Critical Evaluation

(Critical Survey of Literature for Students)

When Disgrace was awarded the Booker Prize for fiction in 1999, J. M. Coetzee became the only author thus far to receive that award more than once. (Coetzee had also won for his novel Life and Times of Michael K in 1983.) Coetzee was awarded the Nobel Prize in Literature in 2003 for his morally and ethically charged examinations of South African culture, especially of the implications and effects of apartheid (state-mandated racial segregation and oppression).

Disgrace marked a stylistic departure for Coetzee, ushering in an era critics have dubbed his “recent” fiction. Up until Disgrace, with the exception of Age of Iron (1990), Coetzee’s novels were classifiable at least in part as allegories of political conditions in South Africa, as a result of their displaced treatments of politics, race, location, and time. Disgrace, however, was clearly “of the times” in which it was written: postapartheid South Africa in the late 1990’s. Legislation passed in 1990 and 1991 repealed the majority of the apartheid laws, but segregation and discrimination were still largely in effect until free elections in 1994 produced a black-majority government, marking the end of state-sanctioned apartheid though not its embedded economic and social aftereffects.

Disgrace is set in a rapidly changing and evolving South Africa. The novel has been criticized by South African commentators for painting a bleak picture of the cultural rebuilding process underway. Although this portrait of South Africa is a pivotal backdrop for Disgrace, the narrative is tightly centered on David Lurie’s point of view and his ethical journey, not on politics.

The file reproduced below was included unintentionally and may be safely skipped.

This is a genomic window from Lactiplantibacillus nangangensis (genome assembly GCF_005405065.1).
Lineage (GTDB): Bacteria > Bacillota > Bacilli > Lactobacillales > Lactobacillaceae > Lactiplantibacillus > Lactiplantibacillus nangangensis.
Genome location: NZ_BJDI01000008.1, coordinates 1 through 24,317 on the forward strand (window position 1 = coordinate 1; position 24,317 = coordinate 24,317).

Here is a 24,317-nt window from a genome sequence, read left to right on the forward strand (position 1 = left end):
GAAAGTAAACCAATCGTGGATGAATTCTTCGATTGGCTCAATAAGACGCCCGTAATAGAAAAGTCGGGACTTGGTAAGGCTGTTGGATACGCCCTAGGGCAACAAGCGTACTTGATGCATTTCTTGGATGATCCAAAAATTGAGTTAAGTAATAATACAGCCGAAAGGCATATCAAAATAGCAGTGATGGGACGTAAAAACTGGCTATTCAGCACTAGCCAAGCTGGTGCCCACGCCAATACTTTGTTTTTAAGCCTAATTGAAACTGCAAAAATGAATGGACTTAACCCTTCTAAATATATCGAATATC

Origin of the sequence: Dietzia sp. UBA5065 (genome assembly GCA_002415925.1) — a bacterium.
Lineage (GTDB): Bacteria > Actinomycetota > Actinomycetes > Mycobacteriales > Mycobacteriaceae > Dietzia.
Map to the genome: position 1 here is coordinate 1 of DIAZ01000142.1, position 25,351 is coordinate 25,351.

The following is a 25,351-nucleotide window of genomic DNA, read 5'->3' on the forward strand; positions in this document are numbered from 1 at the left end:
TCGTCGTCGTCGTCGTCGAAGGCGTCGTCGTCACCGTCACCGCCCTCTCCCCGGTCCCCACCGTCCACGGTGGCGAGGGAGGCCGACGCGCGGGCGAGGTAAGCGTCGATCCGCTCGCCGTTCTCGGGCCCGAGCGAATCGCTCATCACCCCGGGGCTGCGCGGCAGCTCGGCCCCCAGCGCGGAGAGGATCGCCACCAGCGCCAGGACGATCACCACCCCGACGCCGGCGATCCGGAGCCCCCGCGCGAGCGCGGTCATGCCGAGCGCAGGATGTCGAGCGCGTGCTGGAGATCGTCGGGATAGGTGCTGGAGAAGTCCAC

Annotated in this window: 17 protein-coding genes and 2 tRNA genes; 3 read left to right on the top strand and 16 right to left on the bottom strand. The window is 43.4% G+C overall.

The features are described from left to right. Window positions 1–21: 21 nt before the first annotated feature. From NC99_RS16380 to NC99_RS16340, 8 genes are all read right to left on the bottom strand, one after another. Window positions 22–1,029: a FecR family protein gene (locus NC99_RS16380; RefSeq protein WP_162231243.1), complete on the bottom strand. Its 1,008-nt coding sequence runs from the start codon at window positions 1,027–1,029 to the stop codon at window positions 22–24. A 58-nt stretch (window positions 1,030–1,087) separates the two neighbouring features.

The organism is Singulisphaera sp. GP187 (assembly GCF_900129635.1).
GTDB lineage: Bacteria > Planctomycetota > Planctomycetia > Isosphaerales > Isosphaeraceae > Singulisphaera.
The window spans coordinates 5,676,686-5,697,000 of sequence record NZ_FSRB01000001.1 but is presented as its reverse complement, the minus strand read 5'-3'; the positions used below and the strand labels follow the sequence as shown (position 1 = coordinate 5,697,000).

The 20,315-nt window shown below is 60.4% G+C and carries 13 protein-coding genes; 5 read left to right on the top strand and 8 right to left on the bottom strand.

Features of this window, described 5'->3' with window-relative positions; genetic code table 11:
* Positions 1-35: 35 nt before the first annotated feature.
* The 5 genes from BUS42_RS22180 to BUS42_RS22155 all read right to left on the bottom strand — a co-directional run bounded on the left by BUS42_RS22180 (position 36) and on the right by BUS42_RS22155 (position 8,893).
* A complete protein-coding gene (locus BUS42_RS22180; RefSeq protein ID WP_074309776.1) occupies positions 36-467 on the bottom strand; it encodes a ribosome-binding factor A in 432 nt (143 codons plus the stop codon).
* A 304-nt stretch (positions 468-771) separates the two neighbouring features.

David Lurie realizes he is a relic, and he lives uncomfortably in the culture of the new South Africa. Though he does not articulate it, he identifies strongly with the colonial oppressors—the white ruling class that held power in South Africa from the time it was first colonized by the Dutch in the 1600’s until the elections of 1994. As an academic, Lurie occupies a station in life that was formerly one of the seats of colonial power, but power is shifting away from the classical Western disciplines of the humanities. As his role in life is failing him, so do traditional connections: He is twice divorced, is not close to his daughter, and resorts to a prostitute for intimacy.

Lurie’s choice of sexual partners—first Soraya and later Melanie Isaacs, both of black or “colored” racial ancestry (under the legal categories of...

(The entire section is 1052 words.)